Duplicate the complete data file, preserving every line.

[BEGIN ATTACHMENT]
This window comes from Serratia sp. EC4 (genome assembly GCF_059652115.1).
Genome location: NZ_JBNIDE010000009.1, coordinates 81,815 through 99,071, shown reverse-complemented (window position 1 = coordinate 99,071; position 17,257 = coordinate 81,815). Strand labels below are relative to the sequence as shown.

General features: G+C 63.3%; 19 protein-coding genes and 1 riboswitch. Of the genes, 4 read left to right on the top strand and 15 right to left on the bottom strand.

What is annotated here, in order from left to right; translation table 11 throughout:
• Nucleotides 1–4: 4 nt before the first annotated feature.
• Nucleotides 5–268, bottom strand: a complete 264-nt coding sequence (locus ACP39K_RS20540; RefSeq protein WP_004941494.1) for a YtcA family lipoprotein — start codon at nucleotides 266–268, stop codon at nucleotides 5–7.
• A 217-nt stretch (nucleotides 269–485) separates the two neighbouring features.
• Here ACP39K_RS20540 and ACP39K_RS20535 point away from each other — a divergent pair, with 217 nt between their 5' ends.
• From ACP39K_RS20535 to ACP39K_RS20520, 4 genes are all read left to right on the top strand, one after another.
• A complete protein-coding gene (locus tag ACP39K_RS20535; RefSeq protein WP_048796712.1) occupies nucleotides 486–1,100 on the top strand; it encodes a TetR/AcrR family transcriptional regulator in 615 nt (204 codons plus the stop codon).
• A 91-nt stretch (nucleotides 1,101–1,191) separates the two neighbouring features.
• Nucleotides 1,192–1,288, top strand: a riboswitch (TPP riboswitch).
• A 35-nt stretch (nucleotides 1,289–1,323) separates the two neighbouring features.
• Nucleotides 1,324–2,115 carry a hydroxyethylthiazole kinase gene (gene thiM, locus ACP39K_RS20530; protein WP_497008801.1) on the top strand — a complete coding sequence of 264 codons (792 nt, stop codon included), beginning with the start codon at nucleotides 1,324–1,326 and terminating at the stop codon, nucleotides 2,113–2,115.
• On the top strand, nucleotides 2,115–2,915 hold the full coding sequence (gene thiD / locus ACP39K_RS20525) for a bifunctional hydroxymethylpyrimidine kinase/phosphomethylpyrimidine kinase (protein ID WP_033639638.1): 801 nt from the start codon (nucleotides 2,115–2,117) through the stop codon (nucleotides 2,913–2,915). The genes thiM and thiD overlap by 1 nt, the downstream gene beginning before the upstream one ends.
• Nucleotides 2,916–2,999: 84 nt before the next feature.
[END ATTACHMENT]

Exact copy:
This window comes from Serratia sp. EC4 (genome assembly GCF_059652115.1).
Genome location: NZ_JBNIDE010000009.1, coordinates 81,815 through 99,071, shown reverse-complemented (window position 1 = coordinate 99,071; position 17,257 = coordinate 81,815). Strand labels below are relative to the sequence as shown.

General features: G+C 63.3%; 19 protein-coding genes and 1 riboswitch. Of the genes, 4 read left to right on the top strand and 15 right to left on the bottom strand.

What is annotated here, in order from left to right; translation table 11 throughout:
• Nucleotides 1–4: 4 nt before the first annotated feature.
• Nucleotides 5–268, bottom strand: a complete 264-nt coding sequence (locus ACP39K_RS20540; RefSeq protein WP_004941494.1) for a YtcA family lipoprotein — start codon at nucleotides 266–268, stop codon at nucleotides 5–7.
• A 217-nt stretch (nucleotides 269–485) separates the two neighbouring features.
• Here ACP39K_RS20540 and ACP39K_RS20535 point away from each other — a divergent pair, with 217 nt between their 5' ends.
• From ACP39K_RS20535 to ACP39K_RS20520, 4 genes are all read left to right on the top strand, one after another.
• A complete protein-coding gene (locus tag ACP39K_RS20535; RefSeq protein WP_048796712.1) occupies nucleotides 486–1,100 on the top strand; it encodes a TetR/AcrR family transcriptional regulator in 615 nt (204 codons plus the stop codon).
• A 91-nt stretch (nucleotides 1,101–1,191) separates the two neighbouring features.
• Nucleotides 1,192–1,288, top strand: a riboswitch (TPP riboswitch).
• A 35-nt stretch (nucleotides 1,289–1,323) separates the two neighbouring features.
• Nucleotides 1,324–2,115 carry a hydroxyethylthiazole kinase gene (gene thiM, locus ACP39K_RS20530; protein WP_497008801.1) on the top strand — a complete coding sequence of 264 codons (792 nt, stop codon included), beginning with the start codon at nucleotides 1,324–1,326 and terminating at the stop codon, nucleotides 2,113–2,115.
• On the top strand, nucleotides 2,115–2,915 hold the full coding sequence (gene thiD / locus ACP39K_RS20525) for a bifunctional hydroxymethylpyrimidine kinase/phosphomethylpyrimidine kinase (protein ID WP_033639638.1): 801 nt from the start codon (nucleotides 2,115–2,117) through the stop codon (nucleotides 2,913–2,915). The genes thiM and thiD overlap by 1 nt, the downstream gene beginning before the upstream one ends.
• Nucleotides 2,916–2,999: 84 nt before the next feature.